Texas A&M College of Nursing, Bryan, TX, USA
Department of Biostatistics, Indiana University School of Medicine, Indianapolis, IN, USA
Department of Psychiatry, Carver College of Medicine, University of Iowa, Iowa City, IA, USA
Department of Biostatistics, College of Public Health, The University of Iowa, Iowa City, IA, USA
Department of Neurology, Carver College of Medicine, The University of Iowa, Iowa City, IA, USA
Department of Psychological and Brain Sciences, The University of Iowa, Iowa City, IA, USA
Correspondence to: Jane S. Paulsen, PhD, University of Iowa Carver College of Medicine, 1-305 MEB, Iowa City, IA 52242-1000, USA. Tel.: +1 319 353 4551; Fax: +1 319 353 4438; E-mail: [email protected].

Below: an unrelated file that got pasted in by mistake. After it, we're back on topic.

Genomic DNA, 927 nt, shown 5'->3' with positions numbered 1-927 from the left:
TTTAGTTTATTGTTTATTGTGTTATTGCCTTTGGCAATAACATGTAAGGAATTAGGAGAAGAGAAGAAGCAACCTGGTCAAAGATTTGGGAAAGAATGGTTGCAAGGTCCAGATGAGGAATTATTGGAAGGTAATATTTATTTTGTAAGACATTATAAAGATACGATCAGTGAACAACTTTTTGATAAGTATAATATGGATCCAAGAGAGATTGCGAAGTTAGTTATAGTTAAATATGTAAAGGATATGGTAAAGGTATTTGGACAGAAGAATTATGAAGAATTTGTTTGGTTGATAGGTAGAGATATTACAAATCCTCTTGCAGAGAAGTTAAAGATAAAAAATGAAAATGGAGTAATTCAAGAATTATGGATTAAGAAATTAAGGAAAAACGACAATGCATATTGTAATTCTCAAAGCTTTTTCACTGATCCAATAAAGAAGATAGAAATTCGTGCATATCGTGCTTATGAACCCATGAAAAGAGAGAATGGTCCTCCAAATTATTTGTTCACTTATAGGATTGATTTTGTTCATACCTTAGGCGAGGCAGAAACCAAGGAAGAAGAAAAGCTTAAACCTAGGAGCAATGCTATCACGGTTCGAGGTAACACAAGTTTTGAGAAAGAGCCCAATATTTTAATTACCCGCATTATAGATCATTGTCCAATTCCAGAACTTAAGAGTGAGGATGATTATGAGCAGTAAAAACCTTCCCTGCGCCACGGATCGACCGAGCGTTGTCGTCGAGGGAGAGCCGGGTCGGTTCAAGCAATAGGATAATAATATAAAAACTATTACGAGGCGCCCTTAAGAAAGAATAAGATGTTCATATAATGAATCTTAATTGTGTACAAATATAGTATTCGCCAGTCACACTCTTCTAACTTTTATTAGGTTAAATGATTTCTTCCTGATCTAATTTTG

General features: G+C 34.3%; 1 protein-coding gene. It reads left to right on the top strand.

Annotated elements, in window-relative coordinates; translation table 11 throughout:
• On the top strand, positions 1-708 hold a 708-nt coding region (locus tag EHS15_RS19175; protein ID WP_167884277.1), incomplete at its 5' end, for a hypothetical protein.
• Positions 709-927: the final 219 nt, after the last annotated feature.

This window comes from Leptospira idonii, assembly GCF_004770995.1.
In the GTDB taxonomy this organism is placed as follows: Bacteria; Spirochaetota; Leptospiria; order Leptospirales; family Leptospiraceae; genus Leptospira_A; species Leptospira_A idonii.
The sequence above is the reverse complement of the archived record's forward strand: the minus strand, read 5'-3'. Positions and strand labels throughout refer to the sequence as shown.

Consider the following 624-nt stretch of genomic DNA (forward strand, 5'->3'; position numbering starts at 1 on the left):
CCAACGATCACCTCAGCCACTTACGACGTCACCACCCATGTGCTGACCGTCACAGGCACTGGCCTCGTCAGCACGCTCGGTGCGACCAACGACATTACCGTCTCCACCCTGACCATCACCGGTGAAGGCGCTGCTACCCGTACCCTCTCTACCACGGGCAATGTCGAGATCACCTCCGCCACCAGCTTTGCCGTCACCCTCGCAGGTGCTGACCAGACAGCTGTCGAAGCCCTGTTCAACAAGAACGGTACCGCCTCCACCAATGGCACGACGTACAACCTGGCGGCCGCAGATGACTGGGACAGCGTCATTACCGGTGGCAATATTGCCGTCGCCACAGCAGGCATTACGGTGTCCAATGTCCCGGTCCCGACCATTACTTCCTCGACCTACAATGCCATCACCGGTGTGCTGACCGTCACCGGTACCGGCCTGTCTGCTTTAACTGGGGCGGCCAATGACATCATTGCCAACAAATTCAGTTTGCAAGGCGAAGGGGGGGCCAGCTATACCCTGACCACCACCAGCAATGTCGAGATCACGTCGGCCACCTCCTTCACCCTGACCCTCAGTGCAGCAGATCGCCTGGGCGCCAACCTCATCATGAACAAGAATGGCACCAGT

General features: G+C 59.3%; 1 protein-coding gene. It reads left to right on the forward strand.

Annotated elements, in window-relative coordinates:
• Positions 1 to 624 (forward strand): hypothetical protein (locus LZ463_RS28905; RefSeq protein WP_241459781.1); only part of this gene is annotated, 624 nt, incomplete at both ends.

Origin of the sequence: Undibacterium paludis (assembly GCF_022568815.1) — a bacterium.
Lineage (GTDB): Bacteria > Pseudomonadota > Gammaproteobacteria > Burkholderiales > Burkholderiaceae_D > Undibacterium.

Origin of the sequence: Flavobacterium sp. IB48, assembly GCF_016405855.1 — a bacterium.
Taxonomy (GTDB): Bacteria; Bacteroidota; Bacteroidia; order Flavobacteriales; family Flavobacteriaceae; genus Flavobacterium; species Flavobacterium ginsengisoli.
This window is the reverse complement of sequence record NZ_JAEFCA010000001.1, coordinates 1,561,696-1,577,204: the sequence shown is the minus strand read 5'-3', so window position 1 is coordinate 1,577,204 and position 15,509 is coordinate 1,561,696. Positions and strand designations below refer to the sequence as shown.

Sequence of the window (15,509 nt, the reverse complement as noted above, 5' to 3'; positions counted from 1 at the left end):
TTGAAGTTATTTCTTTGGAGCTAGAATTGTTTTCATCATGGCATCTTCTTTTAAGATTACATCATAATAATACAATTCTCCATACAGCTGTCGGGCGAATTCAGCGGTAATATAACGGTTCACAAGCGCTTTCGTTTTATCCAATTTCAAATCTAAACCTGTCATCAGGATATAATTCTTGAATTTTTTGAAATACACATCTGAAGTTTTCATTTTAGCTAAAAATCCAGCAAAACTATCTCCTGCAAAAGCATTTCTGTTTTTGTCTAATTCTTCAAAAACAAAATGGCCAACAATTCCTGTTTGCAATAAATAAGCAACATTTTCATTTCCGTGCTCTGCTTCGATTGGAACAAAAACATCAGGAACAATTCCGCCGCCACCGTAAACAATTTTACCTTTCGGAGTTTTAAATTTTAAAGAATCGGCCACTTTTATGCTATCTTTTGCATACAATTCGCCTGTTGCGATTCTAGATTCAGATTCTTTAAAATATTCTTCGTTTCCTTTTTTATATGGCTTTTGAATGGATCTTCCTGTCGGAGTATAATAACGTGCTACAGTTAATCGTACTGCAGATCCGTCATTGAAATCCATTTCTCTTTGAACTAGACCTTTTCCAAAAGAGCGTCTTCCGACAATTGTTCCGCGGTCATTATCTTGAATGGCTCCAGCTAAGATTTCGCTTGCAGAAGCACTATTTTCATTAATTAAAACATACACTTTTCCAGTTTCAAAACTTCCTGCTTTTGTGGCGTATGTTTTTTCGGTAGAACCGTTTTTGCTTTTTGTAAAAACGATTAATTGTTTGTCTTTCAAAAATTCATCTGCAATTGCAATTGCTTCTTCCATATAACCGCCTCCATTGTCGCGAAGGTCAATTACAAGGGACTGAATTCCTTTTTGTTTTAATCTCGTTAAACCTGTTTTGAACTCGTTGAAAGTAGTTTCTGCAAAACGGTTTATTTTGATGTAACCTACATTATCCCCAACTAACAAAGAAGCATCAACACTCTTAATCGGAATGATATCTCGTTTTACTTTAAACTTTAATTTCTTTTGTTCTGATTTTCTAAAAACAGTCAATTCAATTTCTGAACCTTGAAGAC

Abstract: Background: Huntington disease (HD) is a neurodegenerative disease caused by a CAG repeat expansion on chromosome 4. Pathology is associated with CAG repeat length. Prior studies examining people in the intermediate allele (IA) range found subtle differences in motor, cognitive, and behavioral domains compared to controls. Objective: The purpose of this study was to examine baseline and longitudinal differences in motor, cognitive, behavioral, functional, and imaging outcomes between persons with CAG repeats in three ranges: normal (≤26), intermediate (27–35), and reduced penetrance (36–39). Methods: We examined longitudinal data from 389 participants in three allele groups: 280 normal controls (NC), 21 intermediate allele [IA], and 88 reduced penetrance [RP]. We used linear mixed models to identify differences in baseline and longitudinal outcomes between groups. Three models were tested: 1) no baseline or longitudinal differences; 2) baseline differences but no longitudinal differences; and 3) baseline and longitudinal differences. Results: Model 1 was the best fitting model for most outcome variables. Models 2 and 3 were best fitting for some of the variables. We found baseline and longitudinal trends of declining performance across increasing CAG repeat length groups, but no significant differences between the NC and IA groups. Conclusion: We did not find evidence to support differences in the IA group compared to the NC group. These findings are limited by a small IA sample size.